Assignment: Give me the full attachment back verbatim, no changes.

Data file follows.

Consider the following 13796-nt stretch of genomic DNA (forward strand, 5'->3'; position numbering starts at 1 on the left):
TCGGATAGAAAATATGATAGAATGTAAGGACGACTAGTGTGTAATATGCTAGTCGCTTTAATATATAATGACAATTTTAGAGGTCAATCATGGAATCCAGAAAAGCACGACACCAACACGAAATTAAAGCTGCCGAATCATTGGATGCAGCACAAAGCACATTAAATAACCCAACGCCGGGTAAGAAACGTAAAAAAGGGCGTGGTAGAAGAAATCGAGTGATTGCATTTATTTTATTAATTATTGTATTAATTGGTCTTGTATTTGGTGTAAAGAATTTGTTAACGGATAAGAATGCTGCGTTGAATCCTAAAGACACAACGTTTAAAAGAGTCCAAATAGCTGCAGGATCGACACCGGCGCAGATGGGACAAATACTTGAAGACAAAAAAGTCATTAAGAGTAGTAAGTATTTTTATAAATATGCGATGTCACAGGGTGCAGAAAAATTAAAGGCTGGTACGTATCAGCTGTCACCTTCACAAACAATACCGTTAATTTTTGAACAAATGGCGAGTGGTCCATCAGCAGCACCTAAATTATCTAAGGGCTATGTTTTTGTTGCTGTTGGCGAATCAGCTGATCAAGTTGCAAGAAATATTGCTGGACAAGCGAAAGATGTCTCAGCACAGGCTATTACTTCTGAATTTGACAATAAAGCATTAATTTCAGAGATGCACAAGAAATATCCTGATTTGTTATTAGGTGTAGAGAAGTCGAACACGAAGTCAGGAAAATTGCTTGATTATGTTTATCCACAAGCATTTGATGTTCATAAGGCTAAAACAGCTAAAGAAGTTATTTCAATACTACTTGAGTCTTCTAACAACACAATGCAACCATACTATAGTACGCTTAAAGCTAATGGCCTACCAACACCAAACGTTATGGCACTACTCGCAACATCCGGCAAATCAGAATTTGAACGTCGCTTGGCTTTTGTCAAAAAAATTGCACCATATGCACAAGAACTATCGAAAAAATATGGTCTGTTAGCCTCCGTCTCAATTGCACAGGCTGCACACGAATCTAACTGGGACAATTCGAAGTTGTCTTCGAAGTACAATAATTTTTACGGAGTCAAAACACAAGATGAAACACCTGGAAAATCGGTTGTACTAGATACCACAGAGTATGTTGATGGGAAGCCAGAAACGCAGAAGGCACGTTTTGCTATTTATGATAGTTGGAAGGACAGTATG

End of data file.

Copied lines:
Consider the following 13796-nt stretch of genomic DNA (forward strand, 5'->3'; position numbering starts at 1 on the left):
TCGGATAGAAAATATGATAGAATGTAAGGACGACTAGTGTGTAATATGCTAGTCGCTTTAATATATAATGACAATTTTAGAGGTCAATCATGGAATCCAGAAAAGCACGACACCAACACGAAATTAAAGCTGCCGAATCATTGGATGCAGCACAAAGCACATTAAATAACCCAACGCCGGGTAAGAAACGTAAAAAAGGGCGTGGTAGAAGAAATCGAGTGATTGCATTTATTTTATTAATTATTGTATTAATTGGTCTTGTATTTGGTGTAAAGAATTTGTTAACGGATAAGAATGCTGCGTTGAATCCTAAAGACACAACGTTTAAAAGAGTCCAAATAGCTGCAGGATCGACACCGGCGCAGATGGGACAAATACTTGAAGACAAAAAAGTCATTAAGAGTAGTAAGTATTTTTATAAATATGCGATGTCACAGGGTGCAGAAAAATTAAAGGCTGGTACGTATCAGCTGTCACCTTCACAAACAATACCGTTAATTTTTGAACAAATGGCGAGTGGTCCATCAGCAGCACCTAAATTATCTAAGGGCTATGTTTTTGTTGCTGTTGGCGAATCAGCTGATCAAGTTGCAAGAAATATTGCTGGACAAGCGAAAGATGTCTCAGCACAGGCTATTACTTCTGAATTTGACAATAAAGCATTAATTTCAGAGATGCACAAGAAATATCCTGATTTGTTATTAGGTGTAGAGAAGTCGAACACGAAGTCAGGAAAATTGCTTGATTATGTTTATCCACAAGCATTTGATGTTCATAAGGCTAAAACAGCTAAAGAAGTTATTTCAATACTACTTGAGTCTTCTAACAACACAATGCAACCATACTATAGTACGCTTAAAGCTAATGGCCTACCAACACCAAACGTTATGGCACTACTCGCAACATCCGGCAAATCAGAATTTGAACGTCGCTTGGCTTTTGTCAAAAAAATTGCACCATATGCACAAGAACTATCGAAAAAATATGGTCTGTTAGCCTCCGTCTCAATTGCACAGGCTGCACACGAATCTAACTGGGACAATTCGAAGTTGTCTTCGAAGTACAATAATTTTTACGGAGTCAAAACACAAGATGAAACACCTGGAAAATCGGTTGTACTAGATACCACAGAGTATGTTGATGGGAAGCCAGAAACGCAGAAGGCACGTTTTGCTATTTATGATAGTTGGAAGGACAGTATG